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Grassley Calls On Unresponsive Feds To Investigate And Rescue Trafficked Migrant Children

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Sen. Chuck Grassley of Iowa called for an investigation by federal law enforcement agents into the trafficking of migrant children in an explosive letter sent Tuesday to Homeland Security Secretary (DHS) Secretary Alejandro Mayorkas and Federal Bureau of Investigation (FBI) Director Christopher Wray.

According to a statement released by his office, Grassley is sounding the alarms after reviewing “legally protected whistleblower disclosures, including Health and Human Services records tracking interactions with unaccompanied alien children who entered at the Southern border and who were eventually placed with often-poorly vetted sponsors.”

“My office is working diligently with whistleblowers to identify as many missing children as possible, in hopes they can be found and saved,” Grassley said in his letter to Mayorkas and Wray. “I expect the cooperation of DHS, as well as the full cooperation of HSI, FBI, HHS, and any NGOs involved, in this critical mission. It is our moral duty to do all we can to rescue children who may have endured sexual abuse or forced labor.”

Grassley’s letter summarizes several instances of potential human trafficking and vetting failures. “It is accompanied by a detailed packet to law enforcement containing specific and sensitive information to further substantiate Grassley’s concerns and assist law enforcement in locating and recovering children placed in dangerous situations,” reads the statement from Grassley’s office.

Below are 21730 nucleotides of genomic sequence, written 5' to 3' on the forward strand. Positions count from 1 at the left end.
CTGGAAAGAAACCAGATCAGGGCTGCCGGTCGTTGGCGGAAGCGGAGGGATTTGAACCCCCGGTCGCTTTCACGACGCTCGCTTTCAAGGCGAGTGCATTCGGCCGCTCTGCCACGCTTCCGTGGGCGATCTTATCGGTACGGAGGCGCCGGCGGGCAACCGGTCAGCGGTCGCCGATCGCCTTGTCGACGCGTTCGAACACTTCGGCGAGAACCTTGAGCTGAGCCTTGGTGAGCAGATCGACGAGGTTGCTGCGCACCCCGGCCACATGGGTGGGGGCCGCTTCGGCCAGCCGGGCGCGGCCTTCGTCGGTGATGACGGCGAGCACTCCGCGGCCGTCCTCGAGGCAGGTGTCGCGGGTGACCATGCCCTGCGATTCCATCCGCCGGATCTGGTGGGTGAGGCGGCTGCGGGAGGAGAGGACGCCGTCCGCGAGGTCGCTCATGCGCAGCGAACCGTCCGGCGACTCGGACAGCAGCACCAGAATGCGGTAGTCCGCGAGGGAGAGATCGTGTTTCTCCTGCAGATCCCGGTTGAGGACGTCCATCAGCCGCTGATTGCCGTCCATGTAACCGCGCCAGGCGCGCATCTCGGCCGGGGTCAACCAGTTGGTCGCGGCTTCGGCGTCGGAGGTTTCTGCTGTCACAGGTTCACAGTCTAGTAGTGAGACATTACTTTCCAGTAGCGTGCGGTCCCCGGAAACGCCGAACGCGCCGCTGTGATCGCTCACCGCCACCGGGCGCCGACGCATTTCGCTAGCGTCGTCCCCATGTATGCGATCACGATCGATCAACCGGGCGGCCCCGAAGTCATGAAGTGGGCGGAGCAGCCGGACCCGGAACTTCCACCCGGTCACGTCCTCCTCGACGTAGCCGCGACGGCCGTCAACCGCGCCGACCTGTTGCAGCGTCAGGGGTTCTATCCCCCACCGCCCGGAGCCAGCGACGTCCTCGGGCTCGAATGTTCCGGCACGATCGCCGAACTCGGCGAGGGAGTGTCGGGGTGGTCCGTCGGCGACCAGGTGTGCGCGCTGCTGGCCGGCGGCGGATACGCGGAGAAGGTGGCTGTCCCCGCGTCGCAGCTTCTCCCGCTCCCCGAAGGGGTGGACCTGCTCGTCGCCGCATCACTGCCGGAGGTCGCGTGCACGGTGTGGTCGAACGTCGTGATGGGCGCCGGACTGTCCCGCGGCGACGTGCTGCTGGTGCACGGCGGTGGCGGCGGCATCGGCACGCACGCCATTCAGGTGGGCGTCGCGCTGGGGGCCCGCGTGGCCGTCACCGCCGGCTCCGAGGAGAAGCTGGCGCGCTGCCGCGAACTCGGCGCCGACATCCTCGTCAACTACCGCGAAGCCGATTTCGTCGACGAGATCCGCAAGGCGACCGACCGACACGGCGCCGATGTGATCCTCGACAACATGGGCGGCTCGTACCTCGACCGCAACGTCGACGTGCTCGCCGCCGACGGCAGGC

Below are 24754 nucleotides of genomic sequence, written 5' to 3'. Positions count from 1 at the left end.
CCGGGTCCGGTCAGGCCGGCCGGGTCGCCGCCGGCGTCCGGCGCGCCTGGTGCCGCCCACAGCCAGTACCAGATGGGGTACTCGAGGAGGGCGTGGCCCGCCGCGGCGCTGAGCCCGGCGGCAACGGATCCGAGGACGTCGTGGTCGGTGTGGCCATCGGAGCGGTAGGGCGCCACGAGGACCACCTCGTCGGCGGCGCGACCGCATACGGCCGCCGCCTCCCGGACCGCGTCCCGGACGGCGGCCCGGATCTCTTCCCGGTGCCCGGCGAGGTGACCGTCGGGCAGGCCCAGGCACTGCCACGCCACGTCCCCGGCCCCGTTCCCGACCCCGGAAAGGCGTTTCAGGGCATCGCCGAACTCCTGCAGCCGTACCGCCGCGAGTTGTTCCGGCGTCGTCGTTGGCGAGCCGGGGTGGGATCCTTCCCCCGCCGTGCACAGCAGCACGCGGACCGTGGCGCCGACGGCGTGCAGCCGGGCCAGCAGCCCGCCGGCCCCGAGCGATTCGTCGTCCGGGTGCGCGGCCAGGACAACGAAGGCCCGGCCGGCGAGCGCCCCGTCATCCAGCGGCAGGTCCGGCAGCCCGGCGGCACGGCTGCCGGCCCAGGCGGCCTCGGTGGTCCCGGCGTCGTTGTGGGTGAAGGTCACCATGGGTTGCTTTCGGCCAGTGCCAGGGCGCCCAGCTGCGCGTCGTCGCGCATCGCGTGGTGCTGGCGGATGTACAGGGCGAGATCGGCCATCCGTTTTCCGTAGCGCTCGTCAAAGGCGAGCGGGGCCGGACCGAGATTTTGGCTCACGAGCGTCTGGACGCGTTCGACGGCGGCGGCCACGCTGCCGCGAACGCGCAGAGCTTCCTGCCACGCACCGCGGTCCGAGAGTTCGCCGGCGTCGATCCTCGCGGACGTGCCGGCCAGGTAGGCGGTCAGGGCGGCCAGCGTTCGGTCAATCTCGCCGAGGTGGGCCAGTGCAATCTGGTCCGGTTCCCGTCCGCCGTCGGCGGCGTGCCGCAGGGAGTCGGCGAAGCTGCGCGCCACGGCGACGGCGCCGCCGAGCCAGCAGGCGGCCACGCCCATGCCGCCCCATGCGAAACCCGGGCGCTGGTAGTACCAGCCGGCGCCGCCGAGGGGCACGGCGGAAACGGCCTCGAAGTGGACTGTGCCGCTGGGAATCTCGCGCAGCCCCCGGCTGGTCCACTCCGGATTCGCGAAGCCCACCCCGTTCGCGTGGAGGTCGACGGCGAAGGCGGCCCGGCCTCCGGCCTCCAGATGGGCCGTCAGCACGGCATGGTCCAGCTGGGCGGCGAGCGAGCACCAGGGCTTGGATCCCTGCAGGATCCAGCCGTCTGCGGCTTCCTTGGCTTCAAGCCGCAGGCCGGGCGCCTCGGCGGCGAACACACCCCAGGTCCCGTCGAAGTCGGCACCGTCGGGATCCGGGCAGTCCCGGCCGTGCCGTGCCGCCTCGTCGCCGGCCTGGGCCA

The senator wrote that the full contents of his message to Mayorkas and Wray had to be “withheld from the public at this time to prevent any potential criminal actors from learning they may be investigated.” However, the senator did provide short summaries of specific cases without identifying details.

One such summary reads: 

The identity of male subjects who may be involved in a potential trafficking ring: Information provided includes the names of many children placed by ORR in the same apartment complex, including multiple children placed in sponsorships to multiple males in the same apartment, with additional sponsorship requests pending. One of the male subjects also attempted to sponsor multiple children at a completely different apartment complex. Nearby buildings also had many other children placed in sponsorships or pending sponsorship.

During an October Senate Judiciary Committee hearing entitled “Ensuring the Safety and Well-Being of Unaccompanied Children Part II,” Grassley asked DHS witness Cardell Morant about news reports of 85,000 missing migrant children and how many of them Homeland Security Investigations (HSI) had recovered. Morant did not know the answer to Grassley’s question but promised to send numbers.

Today, three months later, DHS has still failed to provide Congress with the number of migrant children, if any, have been recovered by the department. “Based upon alarming information I have received from multiple brave and very credible whistleblowers, it’s painfully apparent that HHS … has failed to take corrective action to prevent children from falling into the wrong hands,” wrote Grassley.

[Read: Gov. Abbott Is Right: Texas Has The Right To Defend Itself And Secure Its Border]

In his letter, Grassley demands to know whether there has been an adequate investigation into each “child, household, or sponsor identified in the documents.” If not, the senator wants an investigation and an immediate commitment “to identifying and rescuing any children you can.”

“It should go without saying that the UC Portal at HHS and other relevant records should be searched to determine if any sponsors mentioned may have sponsored other children after the date of the records I am providing you and that you use these records as a starting point rather than an ending point,” the letter states.

Grassley is asking for a preliminary update on the information provided in his letter no later than Feb. 6, 2024.

“The old proverb states that, ‘a journey of a thousand miles begins with a single step,'” Grassley wrote. “Likewise, the journey of recovering 85,000 or more missing children begins with a single child.”


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